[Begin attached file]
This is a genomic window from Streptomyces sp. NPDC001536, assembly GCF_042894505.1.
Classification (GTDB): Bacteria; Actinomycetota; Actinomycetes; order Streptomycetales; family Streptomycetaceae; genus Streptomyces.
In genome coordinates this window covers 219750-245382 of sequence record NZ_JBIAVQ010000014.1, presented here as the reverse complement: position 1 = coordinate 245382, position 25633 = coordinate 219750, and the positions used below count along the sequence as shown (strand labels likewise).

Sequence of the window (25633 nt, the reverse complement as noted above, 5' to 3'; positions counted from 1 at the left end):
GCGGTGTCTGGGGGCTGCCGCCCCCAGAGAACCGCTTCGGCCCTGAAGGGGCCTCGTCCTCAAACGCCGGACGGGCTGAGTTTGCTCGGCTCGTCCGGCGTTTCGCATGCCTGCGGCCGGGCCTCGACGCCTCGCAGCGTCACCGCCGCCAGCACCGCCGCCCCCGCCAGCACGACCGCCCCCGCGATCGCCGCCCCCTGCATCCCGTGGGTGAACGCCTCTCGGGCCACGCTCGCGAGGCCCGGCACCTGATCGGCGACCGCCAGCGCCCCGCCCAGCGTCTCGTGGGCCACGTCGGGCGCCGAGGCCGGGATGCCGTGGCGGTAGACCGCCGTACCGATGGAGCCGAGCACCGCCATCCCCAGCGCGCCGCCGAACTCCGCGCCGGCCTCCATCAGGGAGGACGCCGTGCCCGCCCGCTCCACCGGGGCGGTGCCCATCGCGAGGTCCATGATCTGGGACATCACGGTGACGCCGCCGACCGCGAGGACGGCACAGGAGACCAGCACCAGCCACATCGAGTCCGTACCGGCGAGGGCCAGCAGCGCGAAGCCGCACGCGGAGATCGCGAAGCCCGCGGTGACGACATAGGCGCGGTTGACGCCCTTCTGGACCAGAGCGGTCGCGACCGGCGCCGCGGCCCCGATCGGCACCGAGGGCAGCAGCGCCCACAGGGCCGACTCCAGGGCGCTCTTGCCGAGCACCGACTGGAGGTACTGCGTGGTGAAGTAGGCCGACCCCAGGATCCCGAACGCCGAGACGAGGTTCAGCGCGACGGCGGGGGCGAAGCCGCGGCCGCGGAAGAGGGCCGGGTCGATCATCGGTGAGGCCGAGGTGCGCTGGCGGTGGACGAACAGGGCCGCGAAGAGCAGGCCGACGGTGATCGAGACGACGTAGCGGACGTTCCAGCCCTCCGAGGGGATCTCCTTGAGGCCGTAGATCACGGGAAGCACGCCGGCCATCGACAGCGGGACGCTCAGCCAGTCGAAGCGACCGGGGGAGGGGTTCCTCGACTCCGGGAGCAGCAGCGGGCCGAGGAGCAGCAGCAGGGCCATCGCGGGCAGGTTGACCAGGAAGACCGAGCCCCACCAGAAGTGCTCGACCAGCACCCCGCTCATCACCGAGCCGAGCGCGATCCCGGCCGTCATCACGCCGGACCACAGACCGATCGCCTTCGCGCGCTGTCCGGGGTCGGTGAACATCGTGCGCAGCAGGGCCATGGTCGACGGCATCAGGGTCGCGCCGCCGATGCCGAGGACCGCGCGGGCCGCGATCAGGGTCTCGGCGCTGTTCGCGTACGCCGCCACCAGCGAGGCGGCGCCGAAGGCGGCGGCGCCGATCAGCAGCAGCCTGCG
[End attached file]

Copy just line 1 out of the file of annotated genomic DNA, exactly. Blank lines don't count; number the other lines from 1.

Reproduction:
This is a genomic window from Streptomyces sp. NPDC001536, assembly GCF_042894505.1.